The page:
Feasibility studies for assaying alpha-fetoprotein using antibody-activated magnetic nanoparticles

Kai Wen Huang, Shieh Yueh Yang, Yu Wei Hong, Jen Jie Chieh, Che Chuan Yang, Herng Er Horng, Chau Chung Wu, Chin Yih Hong, Hong Chang Yang

Research output: Contribution to journalArticle

24 Citations (Scopus)

Abstract

Some previous reports have already shown the characterizations of immunomagnetic reduction (IMR). The assay technology involves the utilities of biofunctionalized magnetic nanoparticles to label target biomolecules. However, the detection threshold and interference tests for IMR have not been investigated in detail. In this study, alpha-fetoprotein (AFP) was used as a target biomolecule. The signals for AFP solutions of various concentrations, or with interfering materials, were detected via IMR. These samples were also used for characterizing the detection threshold and interference with enzyme-linked immunosorbent assay (ELISA). The results of assaying AFP level with IMR and ELISA were compared. The detection threshold for assaying AFP with IMR was found to be 3 ng/mL, which is 15 times lower than that of ELISA, and definitely suppresses false negative. For the interfering materials noted commonly in serum such as hemoglobin, bilirubin, triglyceride, and vascular endothelial growth factor, there was no detectable interfering effect when assaying AFP with IMR. Several serum samples from normal people and liver-tumor-bearing patients were used for the detections of AFP concentration via IMR. These results reveal the feasibilities of assaying AFP in blood using IMR, as well as achieving high-sensitive and high-specific assay for AFP.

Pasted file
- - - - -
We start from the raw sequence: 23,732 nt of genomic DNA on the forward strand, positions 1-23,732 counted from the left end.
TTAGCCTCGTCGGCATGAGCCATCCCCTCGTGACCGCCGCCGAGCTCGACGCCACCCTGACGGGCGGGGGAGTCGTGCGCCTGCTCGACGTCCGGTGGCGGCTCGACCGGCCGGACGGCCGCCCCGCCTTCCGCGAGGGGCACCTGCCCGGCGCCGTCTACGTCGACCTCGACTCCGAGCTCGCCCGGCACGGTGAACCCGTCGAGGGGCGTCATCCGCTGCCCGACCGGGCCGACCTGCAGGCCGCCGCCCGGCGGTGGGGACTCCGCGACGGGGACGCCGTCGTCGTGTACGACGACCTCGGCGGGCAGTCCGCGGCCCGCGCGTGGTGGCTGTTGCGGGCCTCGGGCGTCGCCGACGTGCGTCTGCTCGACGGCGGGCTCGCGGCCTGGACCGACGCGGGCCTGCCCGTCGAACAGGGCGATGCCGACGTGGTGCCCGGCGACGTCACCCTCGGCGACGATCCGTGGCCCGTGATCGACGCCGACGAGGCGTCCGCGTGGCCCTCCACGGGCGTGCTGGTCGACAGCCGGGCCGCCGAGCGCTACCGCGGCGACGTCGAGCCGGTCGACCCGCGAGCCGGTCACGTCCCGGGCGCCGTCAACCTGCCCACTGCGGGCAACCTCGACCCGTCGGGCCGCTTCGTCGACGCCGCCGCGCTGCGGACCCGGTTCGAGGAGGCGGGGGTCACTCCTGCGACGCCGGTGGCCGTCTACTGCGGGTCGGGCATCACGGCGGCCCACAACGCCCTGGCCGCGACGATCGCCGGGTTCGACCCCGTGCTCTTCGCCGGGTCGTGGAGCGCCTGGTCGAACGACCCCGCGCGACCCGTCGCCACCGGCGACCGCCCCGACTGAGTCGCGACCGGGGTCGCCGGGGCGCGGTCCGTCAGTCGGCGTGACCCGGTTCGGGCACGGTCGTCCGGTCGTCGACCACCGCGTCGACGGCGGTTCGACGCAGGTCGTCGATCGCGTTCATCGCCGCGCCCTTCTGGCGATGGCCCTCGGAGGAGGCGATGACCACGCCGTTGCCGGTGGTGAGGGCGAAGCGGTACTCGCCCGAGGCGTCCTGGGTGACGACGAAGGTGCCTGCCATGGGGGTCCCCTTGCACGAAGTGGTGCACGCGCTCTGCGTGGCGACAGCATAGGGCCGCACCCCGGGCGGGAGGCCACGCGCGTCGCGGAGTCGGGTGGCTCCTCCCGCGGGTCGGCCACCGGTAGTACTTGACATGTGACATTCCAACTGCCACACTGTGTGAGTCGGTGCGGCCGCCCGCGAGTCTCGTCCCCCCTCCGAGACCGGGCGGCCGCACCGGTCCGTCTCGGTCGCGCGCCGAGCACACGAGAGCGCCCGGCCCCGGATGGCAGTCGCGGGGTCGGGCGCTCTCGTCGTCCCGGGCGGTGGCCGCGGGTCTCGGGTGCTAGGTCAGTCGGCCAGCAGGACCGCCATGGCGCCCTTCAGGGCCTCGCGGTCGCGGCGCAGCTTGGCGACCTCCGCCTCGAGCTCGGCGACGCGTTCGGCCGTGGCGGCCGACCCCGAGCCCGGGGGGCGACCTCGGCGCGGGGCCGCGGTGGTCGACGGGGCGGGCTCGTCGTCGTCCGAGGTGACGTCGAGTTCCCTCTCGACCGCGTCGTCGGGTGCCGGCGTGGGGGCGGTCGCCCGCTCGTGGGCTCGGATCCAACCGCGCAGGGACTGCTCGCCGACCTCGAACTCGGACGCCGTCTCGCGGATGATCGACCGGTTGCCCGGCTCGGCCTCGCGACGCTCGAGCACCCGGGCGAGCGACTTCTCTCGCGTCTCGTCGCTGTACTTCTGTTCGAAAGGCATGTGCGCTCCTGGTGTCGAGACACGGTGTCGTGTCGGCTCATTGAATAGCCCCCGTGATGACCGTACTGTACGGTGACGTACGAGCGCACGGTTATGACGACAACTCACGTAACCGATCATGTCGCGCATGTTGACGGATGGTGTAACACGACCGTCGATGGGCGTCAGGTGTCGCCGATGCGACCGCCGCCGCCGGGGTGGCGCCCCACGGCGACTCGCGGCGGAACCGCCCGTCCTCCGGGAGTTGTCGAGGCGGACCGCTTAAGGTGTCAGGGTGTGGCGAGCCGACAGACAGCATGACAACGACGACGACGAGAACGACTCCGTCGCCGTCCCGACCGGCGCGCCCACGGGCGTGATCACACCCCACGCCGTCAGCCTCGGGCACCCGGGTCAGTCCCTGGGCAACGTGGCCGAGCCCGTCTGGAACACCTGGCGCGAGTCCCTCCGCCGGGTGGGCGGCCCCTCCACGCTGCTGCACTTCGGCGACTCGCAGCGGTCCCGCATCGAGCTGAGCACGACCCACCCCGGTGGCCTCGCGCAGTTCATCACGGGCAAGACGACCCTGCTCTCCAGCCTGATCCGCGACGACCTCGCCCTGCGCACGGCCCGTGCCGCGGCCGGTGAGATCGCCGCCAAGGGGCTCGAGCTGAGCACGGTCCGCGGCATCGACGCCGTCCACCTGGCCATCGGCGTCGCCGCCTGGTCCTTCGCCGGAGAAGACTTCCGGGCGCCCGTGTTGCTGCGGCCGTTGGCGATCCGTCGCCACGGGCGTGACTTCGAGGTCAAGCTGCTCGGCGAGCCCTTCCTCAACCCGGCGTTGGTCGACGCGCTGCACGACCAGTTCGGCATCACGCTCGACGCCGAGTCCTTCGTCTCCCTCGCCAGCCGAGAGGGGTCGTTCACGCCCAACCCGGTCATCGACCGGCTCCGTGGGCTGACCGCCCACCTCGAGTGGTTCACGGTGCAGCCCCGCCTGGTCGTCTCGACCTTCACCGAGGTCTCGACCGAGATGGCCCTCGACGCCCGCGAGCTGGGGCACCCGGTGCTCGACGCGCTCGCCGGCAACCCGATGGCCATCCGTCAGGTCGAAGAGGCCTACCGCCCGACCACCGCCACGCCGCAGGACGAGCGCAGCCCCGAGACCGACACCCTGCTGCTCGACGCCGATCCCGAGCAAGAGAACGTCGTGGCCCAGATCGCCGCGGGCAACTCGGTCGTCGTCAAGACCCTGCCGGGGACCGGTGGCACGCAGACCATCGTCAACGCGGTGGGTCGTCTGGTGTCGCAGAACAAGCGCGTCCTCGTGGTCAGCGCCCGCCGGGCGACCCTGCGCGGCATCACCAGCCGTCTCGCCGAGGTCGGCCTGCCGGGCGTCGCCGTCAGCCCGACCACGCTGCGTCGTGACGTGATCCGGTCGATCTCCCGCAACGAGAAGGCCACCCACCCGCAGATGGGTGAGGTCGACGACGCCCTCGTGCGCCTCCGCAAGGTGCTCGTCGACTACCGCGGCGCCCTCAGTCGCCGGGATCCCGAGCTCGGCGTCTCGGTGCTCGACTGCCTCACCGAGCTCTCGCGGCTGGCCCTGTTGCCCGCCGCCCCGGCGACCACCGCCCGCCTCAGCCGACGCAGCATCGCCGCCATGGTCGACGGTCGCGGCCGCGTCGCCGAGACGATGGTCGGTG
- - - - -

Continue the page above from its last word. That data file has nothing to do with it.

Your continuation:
Original languageEnglish
Pages (from-to)1991-1996
Number of pages6
JournalInternational Journal of Nanomedicine
Volume7
DOIs
Publication statusPublished - 2012 Dec 5

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Keywords

  • Biofunctionalized magnetic nanoparticles
  • ELISA
  • Immunomagnetic reduction

ASJC Scopus subject areas

  • Biophysics
  • Bioengineering
  • Biomaterials
  • Pharmaceutical Science
  • Drug Discovery
  • Organic Chemistry

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